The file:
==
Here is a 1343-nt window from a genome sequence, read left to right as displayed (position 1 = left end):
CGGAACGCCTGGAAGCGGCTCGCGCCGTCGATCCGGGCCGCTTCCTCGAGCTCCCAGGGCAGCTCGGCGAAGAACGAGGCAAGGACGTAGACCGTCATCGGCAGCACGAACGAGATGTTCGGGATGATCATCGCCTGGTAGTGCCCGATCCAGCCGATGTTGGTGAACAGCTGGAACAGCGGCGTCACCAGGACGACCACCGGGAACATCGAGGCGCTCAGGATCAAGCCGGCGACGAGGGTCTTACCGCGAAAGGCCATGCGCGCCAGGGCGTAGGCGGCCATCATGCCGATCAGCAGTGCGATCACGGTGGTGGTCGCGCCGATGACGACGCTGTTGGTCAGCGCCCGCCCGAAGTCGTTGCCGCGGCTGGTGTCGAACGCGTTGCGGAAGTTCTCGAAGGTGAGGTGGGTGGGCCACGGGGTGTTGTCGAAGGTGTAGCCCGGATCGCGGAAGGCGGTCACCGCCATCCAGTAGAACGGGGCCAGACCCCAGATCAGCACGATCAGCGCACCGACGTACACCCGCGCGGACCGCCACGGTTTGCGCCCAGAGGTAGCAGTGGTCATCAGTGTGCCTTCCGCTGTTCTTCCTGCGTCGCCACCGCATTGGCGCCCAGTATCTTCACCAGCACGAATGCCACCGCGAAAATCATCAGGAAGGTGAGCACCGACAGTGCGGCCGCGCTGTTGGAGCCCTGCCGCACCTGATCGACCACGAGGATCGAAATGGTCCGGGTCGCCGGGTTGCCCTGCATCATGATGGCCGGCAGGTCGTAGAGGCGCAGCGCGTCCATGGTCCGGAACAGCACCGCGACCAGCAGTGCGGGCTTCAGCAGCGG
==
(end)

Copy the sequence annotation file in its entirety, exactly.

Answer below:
Here is a 1343-nt window from a genome sequence, read left to right as displayed (position 1 = left end):
CGGAACGCCTGGAAGCGGCTCGCGCCGTCGATCCGGGCCGCTTCCTCGAGCTCCCAGGGCAGCTCGGCGAAGAACGAGGCAAGGACGTAGACCGTCATCGGCAGCACGAACGAGATGTTCGGGATGATCATCGCCTGGTAGTGCCCGATCCAGCCGATGTTGGTGAACAGCTGGAACAGCGGCGTCACCAGGACGACCACCGGGAACATCGAGGCGCTCAGGATCAAGCCGGCGACGAGGGTCTTACCGCGAAAGGCCATGCGCGCCAGGGCGTAGGCGGCCATCATGCCGATCAGCAGTGCGATCACGGTGGTGGTCGCGCCGATGACGACGCTGTTGGTCAGCGCCCGCCCGAAGTCGTTGCCGCGGCTGGTGTCGAACGCGTTGCGGAAGTTCTCGAAGGTGAGGTGGGTGGGCCACGGGGTGTTGTCGAAGGTGTAGCCCGGATCGCGGAAGGCGGTCACCGCCATCCAGTAGAACGGGGCCAGACCCCAGATCAGCACGATCAGCGCACCGACGTACACCCGCGCGGACCGCCACGGTTTGCGCCCAGAGGTAGCAGTGGTCATCAGTGTGCCTTCCGCTGTTCTTCCTGCGTCGCCACCGCATTGGCGCCCAGTATCTTCACCAGCACGAATGCCACCGCGAAAATCATCAGGAAGGTGAGCACCGACAGTGCGGCCGCGCTGTTGGAGCCCTGCCGCACCTGATCGACCACGAGGATCGAAATGGTCCGGGTCGCCGGGTTGCCCTGCATCATGATGGCCGGCAGGTCGTAGAGGCGCAGCGCGTCCATGGTCCGGAACAGCACCGCGACCAGCAGTGCGGGCTTCAGCAGCGG